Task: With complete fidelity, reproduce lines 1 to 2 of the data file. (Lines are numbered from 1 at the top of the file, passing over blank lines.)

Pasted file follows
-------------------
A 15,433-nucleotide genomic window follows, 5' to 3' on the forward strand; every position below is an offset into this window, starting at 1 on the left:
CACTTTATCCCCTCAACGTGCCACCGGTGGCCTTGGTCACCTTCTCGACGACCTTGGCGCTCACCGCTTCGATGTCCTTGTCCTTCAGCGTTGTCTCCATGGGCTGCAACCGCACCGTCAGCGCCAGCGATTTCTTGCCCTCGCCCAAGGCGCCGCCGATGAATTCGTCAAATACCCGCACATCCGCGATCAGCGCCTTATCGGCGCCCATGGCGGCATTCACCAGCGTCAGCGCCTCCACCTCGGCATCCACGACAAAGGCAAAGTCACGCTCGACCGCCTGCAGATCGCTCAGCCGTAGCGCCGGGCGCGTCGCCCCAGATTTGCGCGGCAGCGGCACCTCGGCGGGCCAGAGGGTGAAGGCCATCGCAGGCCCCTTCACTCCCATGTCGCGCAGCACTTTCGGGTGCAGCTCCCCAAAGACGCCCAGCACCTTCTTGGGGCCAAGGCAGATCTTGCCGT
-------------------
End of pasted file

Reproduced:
A 15,433-nucleotide genomic window follows, 5' to 3' on the forward strand; every position below is an offset into this window, starting at 1 on the left:
CACTTTATCCCCTCAACGTGCCACCGGTGGCCTTGGTCACCTTCTCGACGACCTTGGCGCTCACCGCTTCGATGTCCTTGTCCTTCAGCGTTGTCTCCATGGGCTGCAACCGCACCGTCAGCGCCAGCGATTTCTTGCCCTCGCCCAAGGCGCCGCCGATGAATTCGTCAAATACCCGCACATCCGCGATCAGCGCCTTATCGGCGCCCATGGCGGCATTCACCAGCGTCAGCGCCTCCACCTCGGCATCCACGACAAAGGCAAAGTCACGCTCGACCGCCTGCAGATCGCTCAGCCGTAGCGCCGGGCGCGTCGCCCCAGATTTGCGCGGCAGCGGCACCTCGGCGGGCCAGAGGGTGAAGGCCATCGCAGGCCCCTTCACTCCCATGTCGCGCAGCACTTTCGGGTGCAGCTCCCCAAAGACGCCCAGCACCTTCTTGGGGCCAAGGCAGATCTTGCCGT